The PS5 is still a console in its infancy. Released last November, a combination of its limited supply, high price point, and scourge of scalpers means even many dedicated PlayStation fans are struggling to get their hands on one. There have been a few PS5-exclusive titles, but mostly new games have been coming to both PS4 and PS5, and that’s before you even get to the cross-platform titles releasing on Xbox, PC, and occasionally the Nintendo Switch.
You factor in all of that and combine it with the fact that January to March is usually pretty sparse on the game release front, and the PS5’s library feels quite thin. I’ve mostly been using mine as a 4K machine, playing through games I’ve already beaten on the PS4 but with better graphics, more triangles, and other technological mumbo jumbo that translates to ‘game look gooder now’. That’s why despite all of these improvements, Astro’s Playroom is still the only thing that feels like it belongs on the PS5. If upcoming games can match it, this is going to be a very exciting generation indeed.
My love for Astro’s Playroom doesn’t simply come because it was the first game I played on my shiny new toy. That honour actually goes to Sackboy: A Big Adventure. I also dabbled in Spider-Man: Miles Morales before jumping into Astro’s Playroom, but these games just didn’t get me in the same way. Sackboy was fine, and Miles’ gameplay was noticeably sharper, with the soft rumble of haptic feedback bursting into life with each kick and the numerous failed challenges reloading instantly, but it mostly felt exactly how I expected it to. I love that games load so much faster these days, but it doesn’t wow me. It makes me feel like I’ve just got a new phone contract. My new tech box is a bit faster than my old tech box. Woo-hoo. I love Miles Morales, don’t get me wrong, but it’s just a PS4 game that looks a bit better now.
Astro’s Playroom comes preinstalled on every PS5, and features the titular Astro Bot making his way through four distinct settings to reach the end goal, but also to collect hidden relics from the history of PlayStation. Each of these four settings is based on a console part – the GPU, the SSD, and so on – and as well as hidden collectibles, features other Astro Bots either playing classic PlayStation games or re-enacting them. You’ll find Astro Kratos, Astro Aloy, a few Astros gathered around the Buster Sword, and dozens more besides. There’s even Trophies that reference PS history.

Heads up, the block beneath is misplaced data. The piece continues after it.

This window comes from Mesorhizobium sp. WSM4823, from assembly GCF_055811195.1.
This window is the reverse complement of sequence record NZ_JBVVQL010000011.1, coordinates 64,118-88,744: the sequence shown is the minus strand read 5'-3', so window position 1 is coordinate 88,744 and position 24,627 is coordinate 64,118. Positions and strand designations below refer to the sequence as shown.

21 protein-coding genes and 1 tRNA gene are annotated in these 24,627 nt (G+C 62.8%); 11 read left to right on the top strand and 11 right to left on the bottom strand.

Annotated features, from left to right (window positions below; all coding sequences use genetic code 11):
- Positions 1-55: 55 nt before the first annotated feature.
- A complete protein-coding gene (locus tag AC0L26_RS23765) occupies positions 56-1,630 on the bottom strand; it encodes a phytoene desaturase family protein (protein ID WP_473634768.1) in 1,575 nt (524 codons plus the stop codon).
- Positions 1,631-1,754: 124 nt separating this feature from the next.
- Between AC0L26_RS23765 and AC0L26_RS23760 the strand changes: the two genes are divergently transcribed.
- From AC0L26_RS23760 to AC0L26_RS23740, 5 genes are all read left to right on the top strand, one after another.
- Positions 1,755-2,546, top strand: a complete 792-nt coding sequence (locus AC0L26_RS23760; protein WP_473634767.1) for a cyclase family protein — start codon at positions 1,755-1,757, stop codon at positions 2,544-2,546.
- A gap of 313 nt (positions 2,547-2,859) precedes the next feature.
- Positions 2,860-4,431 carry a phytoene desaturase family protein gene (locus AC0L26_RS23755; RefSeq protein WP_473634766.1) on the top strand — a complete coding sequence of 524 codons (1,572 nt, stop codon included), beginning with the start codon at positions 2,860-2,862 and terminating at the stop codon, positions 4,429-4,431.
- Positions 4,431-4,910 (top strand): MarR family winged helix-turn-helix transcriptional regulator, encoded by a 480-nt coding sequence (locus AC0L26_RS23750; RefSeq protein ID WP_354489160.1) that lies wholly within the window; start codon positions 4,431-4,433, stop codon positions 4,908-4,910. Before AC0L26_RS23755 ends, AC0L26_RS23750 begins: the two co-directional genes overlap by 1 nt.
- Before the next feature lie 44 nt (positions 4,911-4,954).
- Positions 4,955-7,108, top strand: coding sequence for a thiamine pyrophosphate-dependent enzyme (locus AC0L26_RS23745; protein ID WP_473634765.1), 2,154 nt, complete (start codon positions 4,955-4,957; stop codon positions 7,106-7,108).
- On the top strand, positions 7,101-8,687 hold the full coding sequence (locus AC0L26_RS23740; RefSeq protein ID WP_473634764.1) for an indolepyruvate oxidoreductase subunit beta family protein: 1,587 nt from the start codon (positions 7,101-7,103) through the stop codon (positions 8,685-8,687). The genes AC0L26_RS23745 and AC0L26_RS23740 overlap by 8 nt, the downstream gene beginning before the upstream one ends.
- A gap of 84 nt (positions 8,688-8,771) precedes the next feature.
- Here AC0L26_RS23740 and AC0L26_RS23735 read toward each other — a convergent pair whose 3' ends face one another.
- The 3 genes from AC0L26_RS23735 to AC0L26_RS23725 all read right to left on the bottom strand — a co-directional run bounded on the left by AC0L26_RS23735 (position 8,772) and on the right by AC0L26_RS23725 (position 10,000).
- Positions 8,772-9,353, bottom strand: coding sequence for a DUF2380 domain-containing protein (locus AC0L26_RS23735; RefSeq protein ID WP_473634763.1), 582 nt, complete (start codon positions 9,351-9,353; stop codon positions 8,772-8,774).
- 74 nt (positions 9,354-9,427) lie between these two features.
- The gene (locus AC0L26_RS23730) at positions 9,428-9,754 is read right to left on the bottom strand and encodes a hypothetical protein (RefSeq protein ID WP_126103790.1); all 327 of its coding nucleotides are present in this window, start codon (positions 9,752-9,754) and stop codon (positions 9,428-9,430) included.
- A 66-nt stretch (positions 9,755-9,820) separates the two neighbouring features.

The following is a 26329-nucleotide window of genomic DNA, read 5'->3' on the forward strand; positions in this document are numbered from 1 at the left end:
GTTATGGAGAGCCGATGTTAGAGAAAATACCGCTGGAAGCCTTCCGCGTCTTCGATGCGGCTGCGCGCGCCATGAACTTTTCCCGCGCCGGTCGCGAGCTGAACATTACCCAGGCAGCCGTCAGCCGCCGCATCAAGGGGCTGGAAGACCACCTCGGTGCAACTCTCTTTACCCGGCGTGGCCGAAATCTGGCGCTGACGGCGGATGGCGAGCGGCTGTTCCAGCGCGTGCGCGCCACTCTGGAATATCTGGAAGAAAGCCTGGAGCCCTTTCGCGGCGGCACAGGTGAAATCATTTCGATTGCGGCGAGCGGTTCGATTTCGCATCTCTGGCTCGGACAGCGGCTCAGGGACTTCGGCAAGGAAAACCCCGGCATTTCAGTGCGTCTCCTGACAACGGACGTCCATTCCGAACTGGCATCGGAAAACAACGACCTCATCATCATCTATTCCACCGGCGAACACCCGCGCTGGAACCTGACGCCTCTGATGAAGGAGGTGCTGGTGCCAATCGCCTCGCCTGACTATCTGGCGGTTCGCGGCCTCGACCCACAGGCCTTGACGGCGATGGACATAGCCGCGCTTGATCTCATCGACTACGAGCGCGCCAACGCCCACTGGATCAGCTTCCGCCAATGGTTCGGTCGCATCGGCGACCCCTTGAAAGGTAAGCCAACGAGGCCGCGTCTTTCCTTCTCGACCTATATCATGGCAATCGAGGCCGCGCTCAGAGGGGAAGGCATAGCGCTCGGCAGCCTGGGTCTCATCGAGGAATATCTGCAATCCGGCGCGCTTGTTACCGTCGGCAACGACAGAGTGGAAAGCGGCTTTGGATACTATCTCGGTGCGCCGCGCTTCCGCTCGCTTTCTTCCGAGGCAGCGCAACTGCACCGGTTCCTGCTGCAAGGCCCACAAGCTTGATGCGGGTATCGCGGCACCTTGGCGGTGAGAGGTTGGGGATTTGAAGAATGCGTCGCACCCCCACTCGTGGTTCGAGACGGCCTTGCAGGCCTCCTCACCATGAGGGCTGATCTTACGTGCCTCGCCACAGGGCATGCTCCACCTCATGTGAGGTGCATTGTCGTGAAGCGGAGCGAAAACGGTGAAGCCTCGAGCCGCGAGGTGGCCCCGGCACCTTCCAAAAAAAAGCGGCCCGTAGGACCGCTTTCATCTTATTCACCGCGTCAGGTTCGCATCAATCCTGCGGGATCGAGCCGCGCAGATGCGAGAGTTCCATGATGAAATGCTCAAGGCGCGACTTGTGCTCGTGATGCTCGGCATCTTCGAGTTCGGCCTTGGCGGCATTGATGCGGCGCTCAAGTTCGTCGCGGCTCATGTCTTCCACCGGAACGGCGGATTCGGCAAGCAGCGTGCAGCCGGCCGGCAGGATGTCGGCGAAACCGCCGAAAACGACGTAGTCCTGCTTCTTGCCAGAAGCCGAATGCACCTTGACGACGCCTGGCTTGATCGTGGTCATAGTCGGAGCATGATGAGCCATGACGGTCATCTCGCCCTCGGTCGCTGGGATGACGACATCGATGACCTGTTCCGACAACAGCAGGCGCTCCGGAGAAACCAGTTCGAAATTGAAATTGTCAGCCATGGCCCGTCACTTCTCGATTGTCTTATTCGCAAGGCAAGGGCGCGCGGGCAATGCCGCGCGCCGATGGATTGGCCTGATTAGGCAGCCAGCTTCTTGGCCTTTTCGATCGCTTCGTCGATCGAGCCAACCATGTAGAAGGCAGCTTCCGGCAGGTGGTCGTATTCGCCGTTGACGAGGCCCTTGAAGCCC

This basic description of the game doesn’t do it justice though. The game feels like something completely new, from the way Astro’s footsteps resonate through the controller, to the active use of the touchpad, motion sensors, and blow controls in a non-gimmicky way, to how the instant loading times are incorporated into gameplay. It’s a real PS5 game, using the new tech box to make something that simply couldn’t have existed on the old tech box, rather than something that just looks better or loads faster.
All that said, I am enjoying the new 4K versions of some PS4 classics. I’m slowly making my way through God of War – playing it more peacefully this time – and the details are so much more vibrant this time around, although it’s a shame there’s nothing going on with DualSense when the Leviathan Axe snaps back into Kratos’ hand. Same with FIFA 21 and its nifty new hair and the improved visuals of Control.
However, now we’re coming back to the idea of the phone upgrade. These games look better, but they aren’t actually better. Of course, I can’t really expect them to be. They’re the exact same old games, just with a new lick of paint. On rare occasions, there are some minor new features included – this is how Final Fantasy 7 Remake will finally become the perfect game when it reaches PS5 – but mostly, it’s the same game, and those are PS4 games. Great PS4 games, in a lot of cases, but PS4 games nonetheless.
I understand that this comes from Astro’s Playroom being one of the few PS5 exclusives, but it has convinced me that the PS5 might be the leap forward the marketing has promised, rather than just an expensive graphical upgrade. Ratchet & Clank gave us a small glimpse of it in its reveal trailer, where the instant load times were folded into the combat to give Ratchet more traversal options around the arena, and to leap between realities at will. Hopefully when Ratchet arrives with his new female companion, it will pick up where Astro’s Playroom left off. However, Destruction Allstars – a PS5-exclusive that ostensibly makes use of many of the same things Astro’s does – does not feel new and exciting, so there’s more to it than simply using the tech well.
It’s great for PS5 owners that some old games are getting a new coat of paint, but the real potential of the console is hidden within Astro’s Playroom. It’s the only game that has convinced me the PS5 might actually bring something new to the party, and hopefully it won’t be the last.
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Stacey Henley is an editor for TheGamer, and can often be found journeying to the edge of the Earth, but only in video games. Find her on Twitter @FiveTacey
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